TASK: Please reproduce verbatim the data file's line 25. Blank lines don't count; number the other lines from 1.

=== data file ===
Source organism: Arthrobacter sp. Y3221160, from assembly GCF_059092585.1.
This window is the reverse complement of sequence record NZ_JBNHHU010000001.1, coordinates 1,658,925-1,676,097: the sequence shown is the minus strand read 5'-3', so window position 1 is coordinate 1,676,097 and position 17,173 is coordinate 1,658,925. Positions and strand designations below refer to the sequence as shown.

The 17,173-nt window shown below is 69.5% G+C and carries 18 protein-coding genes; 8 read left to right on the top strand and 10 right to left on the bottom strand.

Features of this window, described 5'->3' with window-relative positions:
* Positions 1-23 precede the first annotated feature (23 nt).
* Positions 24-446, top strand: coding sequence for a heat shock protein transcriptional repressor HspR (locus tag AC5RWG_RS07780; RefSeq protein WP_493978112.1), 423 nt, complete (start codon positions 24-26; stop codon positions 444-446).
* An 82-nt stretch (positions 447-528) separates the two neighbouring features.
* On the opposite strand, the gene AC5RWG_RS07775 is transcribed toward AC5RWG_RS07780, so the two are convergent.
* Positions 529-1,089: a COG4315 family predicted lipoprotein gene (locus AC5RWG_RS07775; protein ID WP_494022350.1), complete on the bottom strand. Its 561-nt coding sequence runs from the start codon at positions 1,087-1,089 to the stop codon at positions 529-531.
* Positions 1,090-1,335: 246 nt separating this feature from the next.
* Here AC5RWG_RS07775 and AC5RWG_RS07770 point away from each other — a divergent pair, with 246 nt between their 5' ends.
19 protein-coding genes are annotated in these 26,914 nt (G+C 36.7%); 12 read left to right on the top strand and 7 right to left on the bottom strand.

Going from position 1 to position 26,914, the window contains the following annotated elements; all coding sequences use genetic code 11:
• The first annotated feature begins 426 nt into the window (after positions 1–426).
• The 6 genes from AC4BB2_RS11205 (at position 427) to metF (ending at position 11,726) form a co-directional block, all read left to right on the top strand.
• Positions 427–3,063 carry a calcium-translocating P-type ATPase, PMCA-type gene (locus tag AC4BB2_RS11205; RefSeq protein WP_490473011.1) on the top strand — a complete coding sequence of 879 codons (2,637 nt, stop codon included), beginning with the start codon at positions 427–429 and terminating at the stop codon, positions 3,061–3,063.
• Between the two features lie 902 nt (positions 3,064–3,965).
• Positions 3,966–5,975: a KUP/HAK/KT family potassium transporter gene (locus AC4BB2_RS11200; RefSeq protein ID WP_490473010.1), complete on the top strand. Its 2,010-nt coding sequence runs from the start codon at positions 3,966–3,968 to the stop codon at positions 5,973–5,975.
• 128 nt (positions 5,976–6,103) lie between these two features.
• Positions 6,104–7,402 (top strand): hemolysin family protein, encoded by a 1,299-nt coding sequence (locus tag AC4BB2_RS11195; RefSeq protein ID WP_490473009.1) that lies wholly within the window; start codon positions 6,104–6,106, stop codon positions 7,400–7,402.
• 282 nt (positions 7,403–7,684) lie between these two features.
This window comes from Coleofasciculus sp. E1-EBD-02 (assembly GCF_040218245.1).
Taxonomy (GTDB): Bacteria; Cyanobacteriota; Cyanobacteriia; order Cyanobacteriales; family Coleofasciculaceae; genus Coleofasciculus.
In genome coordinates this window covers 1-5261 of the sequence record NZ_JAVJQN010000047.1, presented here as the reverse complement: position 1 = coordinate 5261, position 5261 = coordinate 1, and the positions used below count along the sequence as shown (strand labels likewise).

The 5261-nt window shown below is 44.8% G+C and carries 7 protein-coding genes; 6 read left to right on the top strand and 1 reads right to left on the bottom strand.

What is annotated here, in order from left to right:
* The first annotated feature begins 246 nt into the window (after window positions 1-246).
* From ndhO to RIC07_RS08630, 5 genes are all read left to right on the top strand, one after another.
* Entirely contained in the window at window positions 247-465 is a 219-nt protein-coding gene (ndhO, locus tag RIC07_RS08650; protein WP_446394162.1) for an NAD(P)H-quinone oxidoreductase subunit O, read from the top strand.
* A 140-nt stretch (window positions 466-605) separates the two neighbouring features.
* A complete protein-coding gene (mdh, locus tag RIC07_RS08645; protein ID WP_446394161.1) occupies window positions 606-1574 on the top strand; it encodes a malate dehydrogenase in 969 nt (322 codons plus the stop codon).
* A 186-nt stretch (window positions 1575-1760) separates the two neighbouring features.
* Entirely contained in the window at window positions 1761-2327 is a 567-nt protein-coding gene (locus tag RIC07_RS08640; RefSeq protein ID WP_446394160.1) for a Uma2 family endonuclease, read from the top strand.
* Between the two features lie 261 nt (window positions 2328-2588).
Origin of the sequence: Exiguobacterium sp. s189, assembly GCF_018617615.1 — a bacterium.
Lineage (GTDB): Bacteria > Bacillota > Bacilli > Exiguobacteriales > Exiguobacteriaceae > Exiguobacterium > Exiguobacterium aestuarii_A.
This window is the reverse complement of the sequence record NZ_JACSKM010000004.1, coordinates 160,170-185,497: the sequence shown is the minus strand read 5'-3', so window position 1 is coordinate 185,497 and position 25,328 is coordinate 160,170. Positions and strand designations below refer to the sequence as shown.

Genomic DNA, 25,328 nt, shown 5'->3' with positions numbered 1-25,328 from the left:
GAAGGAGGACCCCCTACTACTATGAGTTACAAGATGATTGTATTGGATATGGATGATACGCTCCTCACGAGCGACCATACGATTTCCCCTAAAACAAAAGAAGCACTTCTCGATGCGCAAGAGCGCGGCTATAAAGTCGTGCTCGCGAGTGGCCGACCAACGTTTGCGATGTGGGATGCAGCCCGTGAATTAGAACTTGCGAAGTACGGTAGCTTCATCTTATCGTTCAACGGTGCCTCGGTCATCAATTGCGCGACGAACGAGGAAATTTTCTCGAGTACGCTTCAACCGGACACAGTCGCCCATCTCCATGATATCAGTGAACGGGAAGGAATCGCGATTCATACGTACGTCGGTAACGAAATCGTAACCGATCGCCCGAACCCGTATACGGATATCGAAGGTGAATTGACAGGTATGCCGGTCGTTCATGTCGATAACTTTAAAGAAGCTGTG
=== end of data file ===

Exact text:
The 5261-nt window shown below is 44.8% G+C and carries 7 protein-coding genes; 6 read left to right on the top strand and 1 reads right to left on the bottom strand.